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January 14, 2009
DWINGELOO, the Netherlands, Jan. 12 -- Radio telescopes around the world will conduct a nearly continuous 33-hour observation of three quasars this week, tracking the extra-galactic objects as they rise and set with the rotation of the Earth. The observation is part of a demonstration at the opening event for the International Year of Astronomy 2009 (IYA 2009) in Paris 15-16 January.
17 telescopes in Asia, Australia, Europe, North America and South America will track the quasars J0204+1514, 0234+285 and 3C395, switching between the three to accommodate different frequency observing capabilities of the participating telescopes.
Arpad Szomoru, head of technical operations and R&D at the Joint Institute for VLBI in Europe (JIVE) notes, "24-hour VLBI observations of a single source have been done in the past, but the unique aspect of these observations is that telescopes located all around the globe, with widely different data acquisition systems, producing different data formats, are combined to act as a single, real-time instrument."
Using an astronomical technique called real-time, electronic Very Long Baseline Interferometry or e-VLBI, participating telescopes observe the same region of sky simultaneously, and data from each telescope is sampled and streamed through high-speed networks to a central processor at JIVE in the Netherlands. Operating in real-time, this central data processor, a purpose-built supercomputer, decodes, aligns and correlates the data for every possible pair of telescopes.
Through e-VLBI, astronomers can generate images of cosmic radio sources with up to one hundred times better resolution than images from the best optical telescopes. The ability to send data electronically and correlate it in real-time has the additional advantage of providing data to astronomers within hours of conducting an observation, rather than weeks later via the traditional VLBI method of recording data onto disks and shipping it to the correlator.
JIVE Director Huib Jan van Langevelde explains, "With VLBI we can zoom in on the most energetic events in the universe, and the new e-VLBI technique allows us to do this fast enough to catch such events on the time-scale that they occur and respond quickly."
Representatives from participating institutes will attend the IYA 2009 Opening Ceremony in Paris to demonstrate the observation to over 800 attendees, including Nobel Prize winners and aspiring young scientists from over 100 countries. Organizers of the observation have also launched an educational Web site about e-VLBI at www.expres-eu.org/iya2009/, available to attendees of the Paris event and the general public.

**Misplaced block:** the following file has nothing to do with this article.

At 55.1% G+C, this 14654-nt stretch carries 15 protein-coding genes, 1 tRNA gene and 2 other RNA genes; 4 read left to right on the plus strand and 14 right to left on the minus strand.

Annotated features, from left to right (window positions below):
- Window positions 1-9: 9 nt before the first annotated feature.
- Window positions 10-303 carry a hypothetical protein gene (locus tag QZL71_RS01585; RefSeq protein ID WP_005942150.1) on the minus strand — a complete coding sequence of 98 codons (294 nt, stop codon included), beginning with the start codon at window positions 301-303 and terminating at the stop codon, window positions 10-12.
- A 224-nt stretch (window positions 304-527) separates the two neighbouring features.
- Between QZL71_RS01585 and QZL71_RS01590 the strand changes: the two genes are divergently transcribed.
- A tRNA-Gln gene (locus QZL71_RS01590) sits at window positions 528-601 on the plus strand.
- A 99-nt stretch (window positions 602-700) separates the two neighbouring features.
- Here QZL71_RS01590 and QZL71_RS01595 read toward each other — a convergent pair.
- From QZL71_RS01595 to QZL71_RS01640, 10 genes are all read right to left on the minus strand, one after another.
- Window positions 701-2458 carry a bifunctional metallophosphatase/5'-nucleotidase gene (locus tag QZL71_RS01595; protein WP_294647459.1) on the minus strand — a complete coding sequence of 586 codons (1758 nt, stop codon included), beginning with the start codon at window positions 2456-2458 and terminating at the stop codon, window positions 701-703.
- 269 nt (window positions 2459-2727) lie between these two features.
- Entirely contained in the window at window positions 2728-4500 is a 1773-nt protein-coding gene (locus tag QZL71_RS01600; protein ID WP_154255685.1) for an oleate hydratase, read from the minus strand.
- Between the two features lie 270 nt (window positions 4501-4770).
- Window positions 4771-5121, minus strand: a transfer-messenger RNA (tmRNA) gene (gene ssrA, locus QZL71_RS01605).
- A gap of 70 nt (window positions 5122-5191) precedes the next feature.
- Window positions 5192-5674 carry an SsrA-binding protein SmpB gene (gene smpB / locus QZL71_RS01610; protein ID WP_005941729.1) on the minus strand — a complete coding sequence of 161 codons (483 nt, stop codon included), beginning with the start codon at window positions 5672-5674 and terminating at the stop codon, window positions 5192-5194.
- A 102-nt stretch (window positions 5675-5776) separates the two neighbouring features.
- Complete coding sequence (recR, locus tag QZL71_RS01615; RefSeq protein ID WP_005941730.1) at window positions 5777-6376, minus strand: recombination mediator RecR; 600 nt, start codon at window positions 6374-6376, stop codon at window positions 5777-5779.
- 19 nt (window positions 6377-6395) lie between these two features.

This e-VLBI observation is made possible by the Express Production Real-time e-VLBI Service (EXPReS) and the cooperation of radio observatories and National Research and Education Networks. Funded by the European Commission, EXPReS has been working since 2006 to connect radio telescopes around the world with the correlator at JIVE using high-speed optical networks.
Express Production Real-time e-VLBI Service (EXPReS) is a three-year project funded by the European Commission with the objective of creating a real-time distributed astronomical instrument of intercontinental dimensions. This electronic Very Long Baseline Interferometer (e-VLBI) is achieved using high-speed communication networks and connecting together some of the largest and most sensitive radio telescopes on the planet. EXPReS is a collaboration of 19 radio astronomy institutes and national research networks in 14 countries and is coordinated by the Joint Institute for VLBI in Europe (JIVE). EXPReS is an Integrated Infrastructure Initiative (I3), funded under the European Commission's Sixth Framework Programme (FP6), contract number 026642.
The Joint Institute for VLBI in Europe (JIVE) is a scientific foundation with a mandate to support the operations of the European VLBI Network (EVN). For this purpose it maintains, operates and develops the MKIV EVN Data Processor, a powerful supercomputer that combines the signals from radio telescopes located across the planet. Through this technique, called Very Long Baseline Interferometry (VLBI), astronomers can make detailed images of cosmic radio sources, providing astronomers with the clearest, highest resolution view of some of the most distant and energetic objects in the Universe.
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